A Los Angeles judge, relying largely on an earlier appellate decision in billionaire Ron Burkle’s divorce, has denied a bid by the ex-wife of Frank McCourt, the former owner of the Los Angeles Dodgers, to set aside the couple’s divorce settlement.

Jamie McCourt had claimed that the 2011 agreement should be dismantled because her ex-husband fraudulently portrayed the value of the Dodgers at below $300 million. He sold the team last year for $2.15 billion.

Los Angeles County, Calif., Superior Court Judge Scott Gordon disagreed, finding that Jamie McCourt, a practicing family law attorney for 20 years who was chief executive officer of the baseball team before the couple split, had sufficient documentation and knowledge of the value of the Dodgers assets when she signed the deal.

“In this case the Petitioner has failed to present credible evidence to show that she did not have a full and complete understanding of the value or nature of the assets,” Gordon wrote in an order on Monday. “She is very sophisticated and familiar with the businesses. The Petitioner was represented throughout the proceedings by multiple law firms, accountants and experts.”

The judge gave both sides 15 days to object to the order.

“We’ve said from the beginning this is a case that would be decided on appeal,” said Jamie McCourt’s attorney, Bertram Fields, a partner at Los Angeles-based Greenberg Glusker Fields Claman & Machtinger. “There are critical appellate issues, and we still remain confident that ultimately this judgment is going to be set aside.”

Robert Sacks, a partner in the Los Angeles office of Sullivan & Cromwell who represents Frank McCourt, did not return a call for comment.

The McCourts filed for divorce in 2010, six years after purchasing the Dodgers. In 2011, Frank McCourt filed the team’s petition for Chapter 11 bankruptcy. Jamie McCourt agreed to give up claims that she owned half of the baseball team in exchange for $131 million and the couple’s luxury homes.

Frank McCourt sold the team one year later to Guggenheim Baseball Management, a consortium led by Chicago’s Guggenheim Partners and former Los Angeles Lakers star Magic Johnson.

The sale prompted Jamie McCourt to file a motion last year to set aside the settlement, claiming fraud.

In April, Gordon held evidentiary hearings in the divorce case. At trial, Jamie McCourt argued that her ex-husband was well aware of the team’s real value, including a regional sports network, which inflated the team’s assets to close to $2 billion. She also asserted that her ex-husband falsely told her he wouldn’t sell the Dodgers. At the time she signed the agreement, she was represented by David Boies, chairman of Boies, Schiller & Flexner in New York; Michael Kump of Kinsella Weitzman Iser Kump & Aldisert in Santa Monica, Calif.; and Dennis Wasser of Wasser, Cooperman & Carter in Los Angeles, plus numerous financial advisers. She testified that she later ignored advice from Fields, whom she refers to in court papers as her “confidant,” not to sign the deal.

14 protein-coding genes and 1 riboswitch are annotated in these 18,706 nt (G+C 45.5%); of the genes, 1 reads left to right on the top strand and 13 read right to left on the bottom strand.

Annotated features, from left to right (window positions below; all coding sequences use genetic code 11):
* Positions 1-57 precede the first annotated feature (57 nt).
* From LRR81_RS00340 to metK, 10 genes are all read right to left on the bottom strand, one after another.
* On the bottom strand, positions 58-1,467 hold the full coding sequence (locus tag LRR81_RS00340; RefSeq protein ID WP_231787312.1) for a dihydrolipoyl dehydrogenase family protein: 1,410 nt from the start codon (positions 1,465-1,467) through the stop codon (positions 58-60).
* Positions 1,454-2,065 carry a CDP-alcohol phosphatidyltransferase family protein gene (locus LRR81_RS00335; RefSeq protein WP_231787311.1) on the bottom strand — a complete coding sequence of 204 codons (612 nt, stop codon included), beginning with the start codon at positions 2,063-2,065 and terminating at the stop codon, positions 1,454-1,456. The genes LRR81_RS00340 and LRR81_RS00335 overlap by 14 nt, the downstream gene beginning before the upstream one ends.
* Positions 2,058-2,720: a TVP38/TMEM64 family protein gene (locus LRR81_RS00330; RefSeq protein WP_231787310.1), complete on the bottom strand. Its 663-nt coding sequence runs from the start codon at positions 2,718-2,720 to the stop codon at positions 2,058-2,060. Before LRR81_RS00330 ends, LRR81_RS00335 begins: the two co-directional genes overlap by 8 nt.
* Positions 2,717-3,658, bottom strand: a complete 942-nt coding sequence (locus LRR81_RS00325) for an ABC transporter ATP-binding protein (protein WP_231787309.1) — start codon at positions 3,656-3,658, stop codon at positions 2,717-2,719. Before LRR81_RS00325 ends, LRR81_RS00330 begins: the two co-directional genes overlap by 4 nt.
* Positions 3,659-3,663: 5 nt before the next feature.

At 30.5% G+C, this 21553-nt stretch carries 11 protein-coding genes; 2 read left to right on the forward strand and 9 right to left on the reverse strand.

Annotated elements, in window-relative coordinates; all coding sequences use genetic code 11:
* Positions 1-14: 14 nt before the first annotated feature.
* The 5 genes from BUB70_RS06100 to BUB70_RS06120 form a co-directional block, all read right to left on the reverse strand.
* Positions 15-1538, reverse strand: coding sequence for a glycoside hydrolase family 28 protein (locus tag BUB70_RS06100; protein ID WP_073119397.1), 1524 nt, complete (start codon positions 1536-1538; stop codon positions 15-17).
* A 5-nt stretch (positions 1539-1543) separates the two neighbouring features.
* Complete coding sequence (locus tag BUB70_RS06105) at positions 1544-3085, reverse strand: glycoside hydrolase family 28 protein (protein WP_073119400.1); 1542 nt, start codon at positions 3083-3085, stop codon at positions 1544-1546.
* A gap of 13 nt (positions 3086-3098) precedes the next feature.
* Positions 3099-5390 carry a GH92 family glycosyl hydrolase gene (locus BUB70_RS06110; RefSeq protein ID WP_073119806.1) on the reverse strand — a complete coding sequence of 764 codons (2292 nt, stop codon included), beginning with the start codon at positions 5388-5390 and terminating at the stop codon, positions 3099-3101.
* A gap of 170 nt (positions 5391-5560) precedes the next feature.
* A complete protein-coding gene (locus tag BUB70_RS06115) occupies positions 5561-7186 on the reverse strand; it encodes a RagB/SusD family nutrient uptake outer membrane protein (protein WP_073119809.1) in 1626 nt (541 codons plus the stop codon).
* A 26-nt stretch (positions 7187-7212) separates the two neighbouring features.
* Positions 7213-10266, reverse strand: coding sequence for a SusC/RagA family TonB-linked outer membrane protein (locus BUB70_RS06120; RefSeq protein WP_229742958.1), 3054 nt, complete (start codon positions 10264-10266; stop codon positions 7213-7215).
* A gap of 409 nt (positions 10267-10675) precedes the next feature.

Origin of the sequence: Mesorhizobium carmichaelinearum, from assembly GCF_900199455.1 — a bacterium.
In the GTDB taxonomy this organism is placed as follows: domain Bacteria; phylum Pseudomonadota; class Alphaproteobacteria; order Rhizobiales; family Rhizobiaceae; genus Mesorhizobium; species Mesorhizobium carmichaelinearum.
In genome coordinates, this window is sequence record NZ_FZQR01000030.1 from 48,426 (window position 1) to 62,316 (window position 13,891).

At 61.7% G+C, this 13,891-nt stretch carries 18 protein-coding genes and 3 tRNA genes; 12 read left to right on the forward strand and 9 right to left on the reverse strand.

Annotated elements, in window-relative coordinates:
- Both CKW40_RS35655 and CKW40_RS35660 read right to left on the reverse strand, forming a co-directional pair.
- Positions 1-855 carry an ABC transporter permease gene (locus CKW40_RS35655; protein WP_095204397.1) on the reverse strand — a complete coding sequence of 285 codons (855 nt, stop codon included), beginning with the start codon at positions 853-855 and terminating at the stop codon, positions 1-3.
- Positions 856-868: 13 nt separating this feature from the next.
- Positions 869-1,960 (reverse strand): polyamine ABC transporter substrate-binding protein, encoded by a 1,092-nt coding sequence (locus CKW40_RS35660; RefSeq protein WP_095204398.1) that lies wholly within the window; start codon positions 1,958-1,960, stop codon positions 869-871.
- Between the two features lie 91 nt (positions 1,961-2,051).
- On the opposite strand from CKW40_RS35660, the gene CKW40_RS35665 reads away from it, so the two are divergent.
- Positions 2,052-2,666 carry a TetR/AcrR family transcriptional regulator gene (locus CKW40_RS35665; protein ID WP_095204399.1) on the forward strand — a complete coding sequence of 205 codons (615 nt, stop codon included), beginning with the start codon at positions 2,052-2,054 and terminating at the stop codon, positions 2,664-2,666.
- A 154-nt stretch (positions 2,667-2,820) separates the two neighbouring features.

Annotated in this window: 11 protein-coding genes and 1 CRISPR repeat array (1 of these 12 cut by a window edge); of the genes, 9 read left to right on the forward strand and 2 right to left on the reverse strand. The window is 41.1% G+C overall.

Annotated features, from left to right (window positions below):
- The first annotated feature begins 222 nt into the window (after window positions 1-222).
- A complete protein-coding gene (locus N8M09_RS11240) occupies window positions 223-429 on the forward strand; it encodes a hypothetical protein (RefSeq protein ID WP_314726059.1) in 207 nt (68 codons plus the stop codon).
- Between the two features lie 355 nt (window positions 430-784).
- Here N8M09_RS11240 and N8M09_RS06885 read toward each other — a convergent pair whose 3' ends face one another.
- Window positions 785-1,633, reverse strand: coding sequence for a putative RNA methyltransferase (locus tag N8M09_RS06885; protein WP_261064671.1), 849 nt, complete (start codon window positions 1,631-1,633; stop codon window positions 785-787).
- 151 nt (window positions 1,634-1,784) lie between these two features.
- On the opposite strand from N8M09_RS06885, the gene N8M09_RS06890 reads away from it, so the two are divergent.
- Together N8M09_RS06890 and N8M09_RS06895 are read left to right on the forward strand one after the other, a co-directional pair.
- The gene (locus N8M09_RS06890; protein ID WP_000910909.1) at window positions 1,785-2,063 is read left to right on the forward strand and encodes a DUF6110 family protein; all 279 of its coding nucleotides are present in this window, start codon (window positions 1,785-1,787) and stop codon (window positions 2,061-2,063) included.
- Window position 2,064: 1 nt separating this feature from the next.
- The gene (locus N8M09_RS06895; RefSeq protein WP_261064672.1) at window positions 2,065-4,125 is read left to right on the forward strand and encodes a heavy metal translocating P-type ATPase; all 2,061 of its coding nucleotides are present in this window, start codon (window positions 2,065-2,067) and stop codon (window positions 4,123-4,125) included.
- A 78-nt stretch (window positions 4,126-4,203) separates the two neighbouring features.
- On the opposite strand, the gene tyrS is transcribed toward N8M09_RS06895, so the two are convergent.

Frank McCourt, in response, argued that his ex-wife chose the certainty of $131 million cash and homes over the team’s assets, whose ownership and future was in dispute at the time of their agreement. He also claimed he provided Jamie McCourt with documents about a regional sports network for the Dodgers valued at more than $1.5 billion.

In his order, the judge found that Jamie McCourt, graduate of the University of Maryland Law School with a master’s degree in corporate finance from Massachusetts Institute of Technology, failed to prove that she wasn’t well informed about the potential sale price of the team.

“Given the Petitioner’s business and legal sophistication, graduate education in finance and her extensive managerial involvement in the administration and operation of the Dodgers, this testimony is not credible,” Gordon wrote.

The judge relied heavily on the Burkle decision, in which California’s Fourth District Court of Appeal found that a wife could not challenge the validity of a 1997 marital agreement if her representatives failed to review information that was made available to her. Burkle’s estranged wife sued to dismantle a postmartial agreement on the ground that he deceived her about the value of assets tied to pending merger.

“In many ways the circumstances presented in this matter are comparable to those that arose in Burkle, where the wife’s representatives did not review the information available to them,” Gordon wrote. “In this case, Petitioner has failed to produce sufficient credible evidence to show that the Respondent concealed or misrepresented any information about the RSN [regional sports network] or the Dodger assets.”

He found “no credible evidence” to support the theory that Frank McCourt told her he wouldn’t sell the Dodgers.

In 2010, before their divorce settlement, Gordon issued a favorable ruling for Jamie McCourt, finding that a 2004 marital agreement the couple drafted upon purchasing the Dodgers and moving from Boston to Los Angeles was invalid under California law. Frank McCourt argued that the agreement gave him sole ownership of the team, while Jamie McCourt claimed partial ownership based on the contract’s invalidity. She argued that her trusts and estates attorney, Lawrence Silverstein, a partner at Boston’s Bingham McCutchen, had switched part of the contract at the last minute to give her ex-husband sole ownership of the team.

Contact Amanda Bronstad at abronstad@alm.com.